The final frontier. [Hahaha. Come on, you were thinking it too.]
I’ve started this post like five times already, and no matter how unrelated the fandom reference, they just keep popping up. I’ll just stop fighting it. If the post is going to be about surrender, I guess I’d better be ok with all my quirks, including the fact that I speak fluent movie and TV quotes.
Ok. I’m focused and professional.
And I’ve been thinking a lot about surrender this week. Not just about the big things that help you get centered and receptive, like transformative sex or being out in nature or pushing to the edge of your physical and mental capabilities in sport, but about the small, minute-to-minute practices that keep you remembering to surrender.
And space seems to be the key. Finding space in your mind’s chatter to get in touch with what’s actually happening right here and now in your body.
What I mean is that there are so many times we face “urgent” circumstances. And you may not even realize the stress of these moments, but your mind is already way past conscious fight or flight and is instead grasping for a decision, any decision, that gets you out of danger, even if all it does is buy you time before the real decision needs to be made. Maybe food is the answer it finds. Or curse words. Or blame.
When our mind finds itself in this perceived corner, resistance tends to get the upper hand. Resistance tricks us into thinking we’re “safe”, in the box of Stuff We Know. Steven Pressfied wrote an entire book about it, The War of Art. It’s amazing and you should read it.
It’s our nature to seek safety. It is also our nature to tell stories in order to make sense of our reality. But are these stories always objectively true? Or do we often create our own panic and desperation?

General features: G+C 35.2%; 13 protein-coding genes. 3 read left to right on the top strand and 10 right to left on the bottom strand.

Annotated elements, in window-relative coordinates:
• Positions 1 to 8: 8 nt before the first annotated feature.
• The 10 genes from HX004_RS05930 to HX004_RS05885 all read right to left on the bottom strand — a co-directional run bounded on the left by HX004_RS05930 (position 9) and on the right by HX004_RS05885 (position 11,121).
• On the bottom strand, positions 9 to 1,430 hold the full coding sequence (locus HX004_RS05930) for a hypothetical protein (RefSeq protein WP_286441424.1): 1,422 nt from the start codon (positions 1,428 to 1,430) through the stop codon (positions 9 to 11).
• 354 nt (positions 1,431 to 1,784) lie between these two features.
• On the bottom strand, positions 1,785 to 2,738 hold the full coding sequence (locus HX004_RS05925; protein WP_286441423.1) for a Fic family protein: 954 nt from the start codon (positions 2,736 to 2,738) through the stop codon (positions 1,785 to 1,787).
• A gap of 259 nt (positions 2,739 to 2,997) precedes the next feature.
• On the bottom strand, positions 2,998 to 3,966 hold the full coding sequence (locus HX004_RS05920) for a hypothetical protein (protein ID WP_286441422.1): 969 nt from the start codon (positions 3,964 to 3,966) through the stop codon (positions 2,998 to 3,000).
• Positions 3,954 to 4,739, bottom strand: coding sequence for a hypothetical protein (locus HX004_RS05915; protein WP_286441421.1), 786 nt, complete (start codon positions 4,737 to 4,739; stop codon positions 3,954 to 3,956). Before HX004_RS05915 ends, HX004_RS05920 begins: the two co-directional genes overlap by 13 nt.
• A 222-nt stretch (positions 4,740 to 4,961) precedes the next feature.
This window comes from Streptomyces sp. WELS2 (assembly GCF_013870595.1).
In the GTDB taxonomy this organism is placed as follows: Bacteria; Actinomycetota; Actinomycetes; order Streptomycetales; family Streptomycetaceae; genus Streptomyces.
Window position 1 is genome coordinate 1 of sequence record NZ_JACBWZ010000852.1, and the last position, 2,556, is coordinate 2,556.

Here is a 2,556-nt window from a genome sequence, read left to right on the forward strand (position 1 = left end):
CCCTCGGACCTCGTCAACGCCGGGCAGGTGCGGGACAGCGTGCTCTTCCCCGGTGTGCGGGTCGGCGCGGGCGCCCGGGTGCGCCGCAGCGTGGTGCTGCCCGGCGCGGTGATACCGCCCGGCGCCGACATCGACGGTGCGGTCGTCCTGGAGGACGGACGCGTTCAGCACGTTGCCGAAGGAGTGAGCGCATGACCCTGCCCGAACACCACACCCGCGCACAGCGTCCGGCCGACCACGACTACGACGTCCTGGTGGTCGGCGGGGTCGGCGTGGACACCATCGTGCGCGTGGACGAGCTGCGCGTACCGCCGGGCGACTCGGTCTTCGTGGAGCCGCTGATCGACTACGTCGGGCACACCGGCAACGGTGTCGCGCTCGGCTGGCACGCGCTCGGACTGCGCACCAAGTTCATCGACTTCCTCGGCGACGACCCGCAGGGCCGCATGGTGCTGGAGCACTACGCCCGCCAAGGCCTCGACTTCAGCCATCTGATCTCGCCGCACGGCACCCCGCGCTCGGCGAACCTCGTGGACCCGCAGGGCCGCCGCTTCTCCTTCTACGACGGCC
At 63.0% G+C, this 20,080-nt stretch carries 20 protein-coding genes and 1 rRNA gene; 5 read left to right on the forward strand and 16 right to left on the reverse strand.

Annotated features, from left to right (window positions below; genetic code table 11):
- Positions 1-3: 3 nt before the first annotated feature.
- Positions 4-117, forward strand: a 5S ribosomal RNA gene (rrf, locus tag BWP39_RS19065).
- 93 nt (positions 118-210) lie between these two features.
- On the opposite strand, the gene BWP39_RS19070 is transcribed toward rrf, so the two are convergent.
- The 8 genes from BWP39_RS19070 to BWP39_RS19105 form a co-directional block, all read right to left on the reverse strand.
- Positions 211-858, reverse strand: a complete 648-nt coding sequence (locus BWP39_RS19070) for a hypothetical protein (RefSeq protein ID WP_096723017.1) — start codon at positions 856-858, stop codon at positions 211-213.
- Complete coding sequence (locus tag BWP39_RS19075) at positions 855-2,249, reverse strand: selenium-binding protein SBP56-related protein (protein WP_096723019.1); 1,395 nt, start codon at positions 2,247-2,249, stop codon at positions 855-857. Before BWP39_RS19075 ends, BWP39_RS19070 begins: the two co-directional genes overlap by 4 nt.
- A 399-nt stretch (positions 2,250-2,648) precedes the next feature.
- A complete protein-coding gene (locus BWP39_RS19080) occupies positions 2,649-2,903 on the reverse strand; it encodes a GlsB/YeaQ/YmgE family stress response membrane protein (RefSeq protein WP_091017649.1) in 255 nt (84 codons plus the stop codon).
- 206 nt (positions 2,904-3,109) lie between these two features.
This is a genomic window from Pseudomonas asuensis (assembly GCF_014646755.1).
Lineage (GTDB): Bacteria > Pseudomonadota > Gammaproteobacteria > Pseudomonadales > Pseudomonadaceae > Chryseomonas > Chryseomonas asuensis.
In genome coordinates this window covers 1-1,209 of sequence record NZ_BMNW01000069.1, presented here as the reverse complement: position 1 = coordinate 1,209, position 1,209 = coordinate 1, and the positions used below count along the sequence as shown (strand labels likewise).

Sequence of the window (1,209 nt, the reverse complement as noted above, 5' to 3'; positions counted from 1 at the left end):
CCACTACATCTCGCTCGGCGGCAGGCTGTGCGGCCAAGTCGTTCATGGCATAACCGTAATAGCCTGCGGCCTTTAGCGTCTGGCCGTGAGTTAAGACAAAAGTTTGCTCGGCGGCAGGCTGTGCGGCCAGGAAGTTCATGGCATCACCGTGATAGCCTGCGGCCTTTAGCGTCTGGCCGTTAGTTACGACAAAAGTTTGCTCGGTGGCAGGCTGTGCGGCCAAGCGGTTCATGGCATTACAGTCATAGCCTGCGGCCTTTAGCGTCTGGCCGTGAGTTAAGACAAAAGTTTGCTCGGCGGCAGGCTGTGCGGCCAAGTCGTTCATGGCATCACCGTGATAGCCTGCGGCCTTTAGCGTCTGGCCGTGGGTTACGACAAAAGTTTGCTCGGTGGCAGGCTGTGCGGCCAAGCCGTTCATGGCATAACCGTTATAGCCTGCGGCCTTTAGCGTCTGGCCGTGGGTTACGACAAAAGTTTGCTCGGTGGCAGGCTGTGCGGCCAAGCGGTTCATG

I’m not here to judge. I’m not even asking you to stop telling the stories. I’m just here to advocate two tools: breath and empathy.
Breath is possibly the world’s most underutilized resource, in my opinion.
Done properly, it pauses everything. It makes room for new sensation.
And it calms the body, which allows the mind to rest for a moment. It finds space inside the body and fills it up with something fresh.
If you notice yourself panicking, or in the throes of a food binge, just take one breath. Four counts in, four counts out. That’s all. Maybe you’ll need a second round. On a scale of 1-10, where is your mind in terms of serenity to agitation? 8.5? Take one breath and see if it moves to 8.4. There’s no pressure here. All you’re doing is noticing.
And that leads me to the second tool, of empathy.
Empathy is simply the capacity to share another being’s feelings. Empathy doesn’t fix, or wish for something better. That’s Sympathy’s job.
I am completely fascinated by Nonviolent Communication and Empathetic parenting. It seems kind of ridiculous, the conversation you might have with a child that’s flipping out. You’re just… stating facts. Not drawing any kind of conclusions, or fixing anything. It’s just talking out loud. And the key part of it is to let the pace stay easy and slow, with the knowledge that any “fixing”, if necessary, will come.
Byron Katie uses this empathy in The Work (another incredible book you should read). She writes, “I didn’t fight or shame my thoughts, I questioned them, and they stopped shaming me.” It’s innocuous inquiry, just seeking to learn more. And with patience and love, your stories will yield, and the true need will show itself.
So this week, just pause. And breathe. And soften. And see what happens.